The authors found that 94 of the studies showed harmful effects from BPA in laboratory animals. They further found that of the 21 studies finding no health effects, 11 were funded by industry.


The new study contrasts with a study completed in 2002 (but released in 2004) by the Harvard Center for Risk Analysis, which concluded that the "evidence for low-dose effects is very weak." [1] The Center's study was funded by the American Plastics Council.


The debate over BPA has become so intense that it has reached the California state legislature, which is considering a ban on its use in all products for children age three and under.


BPA is so widespread that it has been found in almost every American, and, for that matter, most people in developed countries around the globe. The critical health issue, said vom Saal, is that "the level in humans is consistent with the level in animal studies" that find BPA causing harm. Dr. Lucier, former director of the National Toxicology Program at the National Institute of Environmental Health Sciences, added that "findings in rats and mice were extremely predictive" for determining health effects in humans.


Studies have found that BPA mimics the female sex hormone estrogen, and can interfere with such body processes as reproductive and brain functions. Babies and infants are especially at risk since they are irreversibly damaged by BPA. According to vom Saal, impacts can range from hyperactivity to increased aggressiveness, learning disabilities, and altered sex behavior as adults. BPA also decreases the male sex hormone testosterone. BPA, says vom Saal, is "an extremely potent sex hormone-like drug."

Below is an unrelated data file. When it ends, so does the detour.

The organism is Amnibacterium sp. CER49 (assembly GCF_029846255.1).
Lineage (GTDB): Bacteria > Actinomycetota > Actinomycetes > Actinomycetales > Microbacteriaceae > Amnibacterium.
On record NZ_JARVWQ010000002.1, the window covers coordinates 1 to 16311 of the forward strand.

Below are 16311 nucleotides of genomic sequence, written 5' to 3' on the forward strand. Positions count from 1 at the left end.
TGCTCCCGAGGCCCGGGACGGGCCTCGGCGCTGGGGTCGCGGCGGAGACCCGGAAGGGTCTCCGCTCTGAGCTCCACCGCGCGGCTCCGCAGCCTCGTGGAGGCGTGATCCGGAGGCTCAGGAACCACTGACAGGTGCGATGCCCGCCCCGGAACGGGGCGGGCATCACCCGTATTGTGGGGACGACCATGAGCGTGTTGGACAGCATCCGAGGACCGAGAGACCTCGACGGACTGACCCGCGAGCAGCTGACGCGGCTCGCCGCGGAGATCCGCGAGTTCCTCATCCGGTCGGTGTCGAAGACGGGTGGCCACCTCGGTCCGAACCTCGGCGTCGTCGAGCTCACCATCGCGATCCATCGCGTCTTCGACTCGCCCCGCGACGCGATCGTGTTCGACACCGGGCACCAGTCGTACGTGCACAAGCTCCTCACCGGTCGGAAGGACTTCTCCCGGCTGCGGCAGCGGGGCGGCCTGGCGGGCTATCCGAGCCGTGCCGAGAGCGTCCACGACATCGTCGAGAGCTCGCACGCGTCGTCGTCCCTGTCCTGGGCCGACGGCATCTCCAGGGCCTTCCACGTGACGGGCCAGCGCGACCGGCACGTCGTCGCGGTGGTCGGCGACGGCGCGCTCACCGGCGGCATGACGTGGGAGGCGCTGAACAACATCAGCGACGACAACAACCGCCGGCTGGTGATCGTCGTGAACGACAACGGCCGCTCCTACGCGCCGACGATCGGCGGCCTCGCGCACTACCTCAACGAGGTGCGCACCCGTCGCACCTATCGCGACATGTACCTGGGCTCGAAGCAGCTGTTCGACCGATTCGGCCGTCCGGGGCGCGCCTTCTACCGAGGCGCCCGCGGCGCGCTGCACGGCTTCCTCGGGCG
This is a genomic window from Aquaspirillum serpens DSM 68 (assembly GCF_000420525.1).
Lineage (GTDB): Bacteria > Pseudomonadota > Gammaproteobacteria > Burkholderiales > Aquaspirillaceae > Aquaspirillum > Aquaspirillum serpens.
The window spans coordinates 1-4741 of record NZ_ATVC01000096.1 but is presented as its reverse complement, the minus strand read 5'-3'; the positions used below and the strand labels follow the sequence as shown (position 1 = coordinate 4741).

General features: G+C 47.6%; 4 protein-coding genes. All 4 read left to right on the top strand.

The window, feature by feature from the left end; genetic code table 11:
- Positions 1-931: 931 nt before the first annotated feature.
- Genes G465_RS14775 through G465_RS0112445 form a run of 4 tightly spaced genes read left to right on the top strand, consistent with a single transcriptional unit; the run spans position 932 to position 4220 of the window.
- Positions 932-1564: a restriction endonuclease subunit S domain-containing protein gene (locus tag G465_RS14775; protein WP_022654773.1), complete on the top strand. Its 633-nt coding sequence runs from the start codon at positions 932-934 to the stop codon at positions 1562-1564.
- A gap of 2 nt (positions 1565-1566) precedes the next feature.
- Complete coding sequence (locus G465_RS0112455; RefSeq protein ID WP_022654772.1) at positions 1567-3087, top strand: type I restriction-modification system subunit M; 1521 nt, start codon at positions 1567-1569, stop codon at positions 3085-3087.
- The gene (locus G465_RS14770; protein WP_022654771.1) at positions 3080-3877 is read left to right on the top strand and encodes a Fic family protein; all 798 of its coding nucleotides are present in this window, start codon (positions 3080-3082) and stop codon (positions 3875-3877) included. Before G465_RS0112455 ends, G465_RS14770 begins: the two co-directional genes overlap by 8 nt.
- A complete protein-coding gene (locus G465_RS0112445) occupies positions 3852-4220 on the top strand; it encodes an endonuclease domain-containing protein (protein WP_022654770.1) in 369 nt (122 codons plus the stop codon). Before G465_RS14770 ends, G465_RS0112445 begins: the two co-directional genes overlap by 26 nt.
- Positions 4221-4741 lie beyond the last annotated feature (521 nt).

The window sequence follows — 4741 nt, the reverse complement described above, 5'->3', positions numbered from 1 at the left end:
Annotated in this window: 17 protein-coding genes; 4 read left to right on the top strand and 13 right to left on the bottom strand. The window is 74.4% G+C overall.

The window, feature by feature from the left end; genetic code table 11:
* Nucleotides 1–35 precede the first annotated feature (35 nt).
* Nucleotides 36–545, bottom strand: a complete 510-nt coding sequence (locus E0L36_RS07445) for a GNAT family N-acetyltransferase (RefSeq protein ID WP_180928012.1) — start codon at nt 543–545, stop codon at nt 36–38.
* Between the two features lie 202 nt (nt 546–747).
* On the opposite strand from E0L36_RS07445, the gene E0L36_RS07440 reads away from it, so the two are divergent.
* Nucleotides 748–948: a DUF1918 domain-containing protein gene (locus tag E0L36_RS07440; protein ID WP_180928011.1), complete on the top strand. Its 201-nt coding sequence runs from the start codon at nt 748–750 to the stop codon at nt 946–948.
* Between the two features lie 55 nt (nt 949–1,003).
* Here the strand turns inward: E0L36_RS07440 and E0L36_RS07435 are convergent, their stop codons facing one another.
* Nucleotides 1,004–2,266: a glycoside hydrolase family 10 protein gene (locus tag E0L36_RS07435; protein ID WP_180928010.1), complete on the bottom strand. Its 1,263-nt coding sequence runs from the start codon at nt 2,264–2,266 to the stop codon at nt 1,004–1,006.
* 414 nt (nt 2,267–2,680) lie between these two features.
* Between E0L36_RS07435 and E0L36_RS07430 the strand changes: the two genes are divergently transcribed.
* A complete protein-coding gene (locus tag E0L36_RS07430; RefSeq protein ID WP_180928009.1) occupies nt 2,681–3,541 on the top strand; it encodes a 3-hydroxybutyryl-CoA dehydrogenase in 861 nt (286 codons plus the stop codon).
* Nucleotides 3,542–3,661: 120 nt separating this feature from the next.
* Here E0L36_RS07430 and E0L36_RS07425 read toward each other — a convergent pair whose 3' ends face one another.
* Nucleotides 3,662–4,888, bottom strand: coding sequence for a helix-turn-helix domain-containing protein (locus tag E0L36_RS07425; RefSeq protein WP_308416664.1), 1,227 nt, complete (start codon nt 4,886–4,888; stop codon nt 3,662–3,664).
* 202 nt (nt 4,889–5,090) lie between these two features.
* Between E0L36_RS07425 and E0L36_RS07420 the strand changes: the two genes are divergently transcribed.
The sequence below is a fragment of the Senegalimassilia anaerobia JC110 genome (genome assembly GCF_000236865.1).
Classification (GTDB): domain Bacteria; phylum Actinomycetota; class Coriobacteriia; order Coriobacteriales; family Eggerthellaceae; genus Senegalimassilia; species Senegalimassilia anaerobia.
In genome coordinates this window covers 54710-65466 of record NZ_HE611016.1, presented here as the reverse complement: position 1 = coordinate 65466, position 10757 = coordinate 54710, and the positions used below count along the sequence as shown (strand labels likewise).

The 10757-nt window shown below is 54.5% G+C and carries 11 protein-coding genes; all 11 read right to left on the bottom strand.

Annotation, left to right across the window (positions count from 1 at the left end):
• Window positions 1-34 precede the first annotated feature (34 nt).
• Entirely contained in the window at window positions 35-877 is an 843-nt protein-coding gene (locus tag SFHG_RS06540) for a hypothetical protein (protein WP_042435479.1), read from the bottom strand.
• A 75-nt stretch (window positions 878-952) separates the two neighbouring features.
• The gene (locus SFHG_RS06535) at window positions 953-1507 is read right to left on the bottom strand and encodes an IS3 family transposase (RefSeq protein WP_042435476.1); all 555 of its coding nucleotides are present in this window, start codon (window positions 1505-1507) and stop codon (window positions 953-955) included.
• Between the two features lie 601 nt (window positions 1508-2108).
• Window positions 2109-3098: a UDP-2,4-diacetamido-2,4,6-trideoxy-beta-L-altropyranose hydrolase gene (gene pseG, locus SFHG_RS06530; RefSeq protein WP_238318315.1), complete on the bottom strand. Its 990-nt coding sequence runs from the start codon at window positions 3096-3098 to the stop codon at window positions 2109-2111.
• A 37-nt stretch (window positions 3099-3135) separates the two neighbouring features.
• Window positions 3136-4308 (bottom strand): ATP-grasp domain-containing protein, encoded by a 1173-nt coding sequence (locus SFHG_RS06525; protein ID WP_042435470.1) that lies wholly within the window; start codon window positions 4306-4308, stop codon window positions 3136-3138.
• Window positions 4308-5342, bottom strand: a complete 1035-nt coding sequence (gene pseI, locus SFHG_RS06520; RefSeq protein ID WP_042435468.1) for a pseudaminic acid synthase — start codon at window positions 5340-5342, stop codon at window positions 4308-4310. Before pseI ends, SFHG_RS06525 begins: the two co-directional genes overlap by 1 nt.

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Old 04-16-2005, 06:39 PM
 
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Doctor Mark,


http://www.kellymom.com/bf/older-baby/tooth-decay.html
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Old 04-16-2005, 06:54 PM
 
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I have one with terrible issues with teeth. We chose sealants over future pulpotomies. Based on experience watching the teeth decay, it was inevitable. We use a vite that has xylitol in it and use xylitol every day, several times a day to help with the caries. We only use flouride at the dentist 1 x a year. Furthermore, we are also working at rebuilding the enamel with mineral supplementation in food and in a liquid supp. I brush teeth and floss for her. I use a non-fluoride toothpaste AND biodent. I keep the toothbrushes in hydrogen peroxide that is switched out at least once a week, to help keep the bacteria at bay.

It is no fun having a child with decay. My child with the teeth issues just turned 4 and right before she was 4, there were 5 more cavities. We had them filled in the dental office, with nitrous only, saving us a ton of $ by not having to put her under. It was one of the best decisions we ever made. I know that not everyone agrees with all that we do, including the dentist, but it is working for us for now.
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Old 04-19-2005, 04:12 PM
 
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Another good article re: BF'ing, tooth decay and nutrition ... right here at Mothering!
http://www.mothering.com/articles/gr.../cavities.html